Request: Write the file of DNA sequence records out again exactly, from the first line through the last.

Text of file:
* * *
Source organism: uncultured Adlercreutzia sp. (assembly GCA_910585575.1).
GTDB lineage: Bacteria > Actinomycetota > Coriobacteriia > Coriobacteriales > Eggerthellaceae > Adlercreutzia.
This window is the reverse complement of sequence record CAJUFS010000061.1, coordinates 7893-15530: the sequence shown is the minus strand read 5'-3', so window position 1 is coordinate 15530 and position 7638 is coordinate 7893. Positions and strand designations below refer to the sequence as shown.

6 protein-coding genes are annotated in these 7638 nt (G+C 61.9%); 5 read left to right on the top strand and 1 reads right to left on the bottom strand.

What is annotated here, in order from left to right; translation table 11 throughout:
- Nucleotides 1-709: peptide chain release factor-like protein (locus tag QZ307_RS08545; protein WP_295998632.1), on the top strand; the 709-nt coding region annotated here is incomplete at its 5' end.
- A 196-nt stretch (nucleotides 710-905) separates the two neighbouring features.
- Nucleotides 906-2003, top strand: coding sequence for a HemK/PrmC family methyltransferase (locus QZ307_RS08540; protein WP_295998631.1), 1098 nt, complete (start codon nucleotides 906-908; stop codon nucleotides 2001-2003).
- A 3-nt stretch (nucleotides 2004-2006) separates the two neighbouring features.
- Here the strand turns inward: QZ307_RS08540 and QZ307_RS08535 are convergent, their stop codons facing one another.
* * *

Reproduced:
Source organism: uncultured Adlercreutzia sp. (assembly GCA_910585575.1).
GTDB lineage: Bacteria > Actinomycetota > Coriobacteriia > Coriobacteriales > Eggerthellaceae > Adlercreutzia.
This window is the reverse complement of sequence record CAJUFS010000061.1, coordinates 7893-15530: the sequence shown is the minus strand read 5'-3', so window position 1 is coordinate 15530 and position 7638 is coordinate 7893. Positions and strand designations below refer to the sequence as shown.

6 protein-coding genes are annotated in these 7638 nt (G+C 61.9%); 5 read left to right on the top strand and 1 reads right to left on the bottom strand.

What is annotated here, in order from left to right; translation table 11 throughout:
- Nucleotides 1-709: peptide chain release factor-like protein (locus tag QZ307_RS08545; protein WP_295998632.1), on the top strand; the 709-nt coding region annotated here is incomplete at its 5' end.
- A 196-nt stretch (nucleotides 710-905) separates the two neighbouring features.
- Nucleotides 906-2003, top strand: coding sequence for a HemK/PrmC family methyltransferase (locus QZ307_RS08540; protein WP_295998631.1), 1098 nt, complete (start codon nucleotides 906-908; stop codon nucleotides 2001-2003).
- A 3-nt stretch (nucleotides 2004-2006) separates the two neighbouring features.
- Here the strand turns inward: QZ307_RS08540 and QZ307_RS08535 are convergent, their stop codons facing one another.